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GBA Review - 'Banjo-Kazooie: Grunty's Revenge'

by The Cookie Snatcher on Nov. 2, 2003 @ 3:54 a.m. PST

Gruntilda is back and it's up to Banjo and Kazooie to stop her master plan! Take control of Banjo and follow him back through the pages of history, encountering puzzles, battles, and faces old and new in an all-new adventure marking Banjo-Kazooie's handheld debut! Read more for the full review ...

Genre: Platform
Publisher: THQ
Developer: Rare Ltd.
Release Date: September 10, 2003

Buy 'BANJO-KAZOOIE: Grunty's Revenge': Game Boy Advance

In another case of who-cares-irony, the first title released by the newly purchased development team known as Rare Ltd. is not a game for its parent company but rather a GBA game based on an existing Nintendo-licensed property. Microsoft may have anted up hundreds of millions of dollars to purchase the majority of Rare’s stocks, but even the top brass of the multi-billion dollar Microsoft corporation know that games released on a competing system can still result in a pretty penny. And so goes Banjo-Kazooie: Grunty’s Revenge, with its familiar formula of pretty visuals and an unhealthy fascination with item collecting, Banjo and company are back in a very small way.

Taking place directly after the events of the first Banjo-Kazooie title for the N64, Grunty’s Revenge begins after the clever duo leaves the evil Gruntilda for dead under an impossibly huge boulder. Little did they know that an inventor named Klungo transferred Gruntilda’s spirit into one of his devious robot inventions. So now that we’ve established that the global threat known as Gruntilda is still alive and kicking, it should also be noted that she has devised a new plan to, yep, you guessed it, take over the world. Surprise, surprise. Her secret weapon: time travel. Grunty plans to go back in time before Banjo and Kazooie ever met and put an end to the crime-fighting couple once and for all. Luckily, the helpful witch doctor, Mumbo Jumbo, will be on hand to help the pair thwart Grunty’s plan. Since the action takes place in the past you’ll meet up with a slew of characters from the N64 games in their younger form, most of which will be just as useful as they were in the future.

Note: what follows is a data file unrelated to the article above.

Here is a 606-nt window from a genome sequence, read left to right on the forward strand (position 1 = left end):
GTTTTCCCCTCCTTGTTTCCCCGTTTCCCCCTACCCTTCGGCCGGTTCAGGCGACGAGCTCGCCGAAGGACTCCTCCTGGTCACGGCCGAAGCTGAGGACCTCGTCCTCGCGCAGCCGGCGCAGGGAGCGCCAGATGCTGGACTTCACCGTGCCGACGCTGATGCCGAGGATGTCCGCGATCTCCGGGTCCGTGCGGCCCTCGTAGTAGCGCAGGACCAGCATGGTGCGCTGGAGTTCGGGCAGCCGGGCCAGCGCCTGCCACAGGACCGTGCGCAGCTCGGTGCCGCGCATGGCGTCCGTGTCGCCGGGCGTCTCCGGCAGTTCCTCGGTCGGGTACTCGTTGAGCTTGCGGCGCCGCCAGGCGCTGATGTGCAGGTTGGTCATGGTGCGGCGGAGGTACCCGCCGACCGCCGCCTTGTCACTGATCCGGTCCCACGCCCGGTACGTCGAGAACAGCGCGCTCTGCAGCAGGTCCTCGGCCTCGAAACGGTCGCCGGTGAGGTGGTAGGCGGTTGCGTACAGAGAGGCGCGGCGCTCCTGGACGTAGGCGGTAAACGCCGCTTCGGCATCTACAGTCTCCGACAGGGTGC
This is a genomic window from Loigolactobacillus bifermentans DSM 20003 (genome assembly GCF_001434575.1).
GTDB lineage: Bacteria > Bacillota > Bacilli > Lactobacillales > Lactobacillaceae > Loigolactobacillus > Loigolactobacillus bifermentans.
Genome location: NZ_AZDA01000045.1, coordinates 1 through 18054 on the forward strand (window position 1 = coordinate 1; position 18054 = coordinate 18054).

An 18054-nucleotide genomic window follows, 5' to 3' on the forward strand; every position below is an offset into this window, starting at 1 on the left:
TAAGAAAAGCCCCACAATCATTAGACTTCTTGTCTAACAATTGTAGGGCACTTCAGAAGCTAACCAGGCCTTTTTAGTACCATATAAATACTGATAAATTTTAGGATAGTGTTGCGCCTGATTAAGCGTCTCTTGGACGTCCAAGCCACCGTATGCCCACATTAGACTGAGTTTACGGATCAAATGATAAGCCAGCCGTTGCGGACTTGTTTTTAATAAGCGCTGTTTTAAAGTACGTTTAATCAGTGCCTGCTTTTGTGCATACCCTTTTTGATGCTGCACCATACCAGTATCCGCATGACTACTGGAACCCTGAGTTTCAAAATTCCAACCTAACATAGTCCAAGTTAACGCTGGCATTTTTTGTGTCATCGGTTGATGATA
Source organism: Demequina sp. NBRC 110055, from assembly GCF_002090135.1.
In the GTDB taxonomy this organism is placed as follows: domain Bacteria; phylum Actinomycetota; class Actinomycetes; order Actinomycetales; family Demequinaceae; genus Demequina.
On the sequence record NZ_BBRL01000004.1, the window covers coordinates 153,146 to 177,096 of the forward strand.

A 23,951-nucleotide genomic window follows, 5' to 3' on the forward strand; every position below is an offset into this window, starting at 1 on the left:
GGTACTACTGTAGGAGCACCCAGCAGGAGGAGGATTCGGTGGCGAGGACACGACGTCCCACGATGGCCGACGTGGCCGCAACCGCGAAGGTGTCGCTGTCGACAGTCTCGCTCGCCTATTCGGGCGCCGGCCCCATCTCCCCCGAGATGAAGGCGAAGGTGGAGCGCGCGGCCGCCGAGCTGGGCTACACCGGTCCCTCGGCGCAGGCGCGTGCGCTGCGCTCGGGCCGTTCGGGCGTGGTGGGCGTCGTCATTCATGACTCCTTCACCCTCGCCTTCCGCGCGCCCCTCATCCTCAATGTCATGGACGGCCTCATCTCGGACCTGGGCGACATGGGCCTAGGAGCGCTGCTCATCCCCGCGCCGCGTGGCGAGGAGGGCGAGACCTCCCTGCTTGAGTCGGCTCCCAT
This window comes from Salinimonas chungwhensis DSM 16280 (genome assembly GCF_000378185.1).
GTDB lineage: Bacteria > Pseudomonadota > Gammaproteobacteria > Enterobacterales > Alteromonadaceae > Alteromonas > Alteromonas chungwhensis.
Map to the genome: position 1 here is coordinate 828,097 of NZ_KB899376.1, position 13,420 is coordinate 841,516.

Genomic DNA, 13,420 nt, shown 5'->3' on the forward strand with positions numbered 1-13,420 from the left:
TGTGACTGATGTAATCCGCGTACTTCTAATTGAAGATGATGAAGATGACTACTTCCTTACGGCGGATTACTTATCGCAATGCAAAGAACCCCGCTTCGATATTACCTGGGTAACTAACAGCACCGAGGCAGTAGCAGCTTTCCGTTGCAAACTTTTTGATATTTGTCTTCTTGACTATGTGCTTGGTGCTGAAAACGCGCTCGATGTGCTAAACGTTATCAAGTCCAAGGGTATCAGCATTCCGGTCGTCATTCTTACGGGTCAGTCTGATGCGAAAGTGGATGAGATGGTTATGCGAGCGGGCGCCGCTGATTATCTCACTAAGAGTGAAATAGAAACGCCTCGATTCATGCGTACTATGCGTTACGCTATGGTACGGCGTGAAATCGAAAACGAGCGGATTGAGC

For those too old or young to be familiar with Rare’s original Banjo-Kazooie adventures on the Nintendo 64, let me break it down for you, dig: Banjo is the bear and Kazooie is the bird that rides on his back, together they form an unstoppable team, far more powerful than the sum of their respective parts. When combined, this pair is capable of stunning feats and a large assortment of moves. But as it turns out you’ll start the game playing only as Banjo, pre-Kazooie. Meaning you’ll initially only be able to perform rudimentary maneuvers such as walking, jumping, crouching, and a backpack attack. As Banjo collects musical notes, new moves can be acquired by visiting Bozzeye the mole. But even then his repertoire is rather lacking with only three special abilities: a tackle attack, the ability to climb ladders, and the ability to swim. Once Kazooie is back in the picture, however, seven additional moves will be added to his roster of abilities. Including short distance flying, high jumps, a beak attack, short bursts of invincibility, egg shooting, and a devastating pile-driver move that can open up new areas. Once Kazooie is on hand you can also switch between characters, playing off each others strengths, such as the ability to climb slippery inclines with Kazooie toting Banjo along.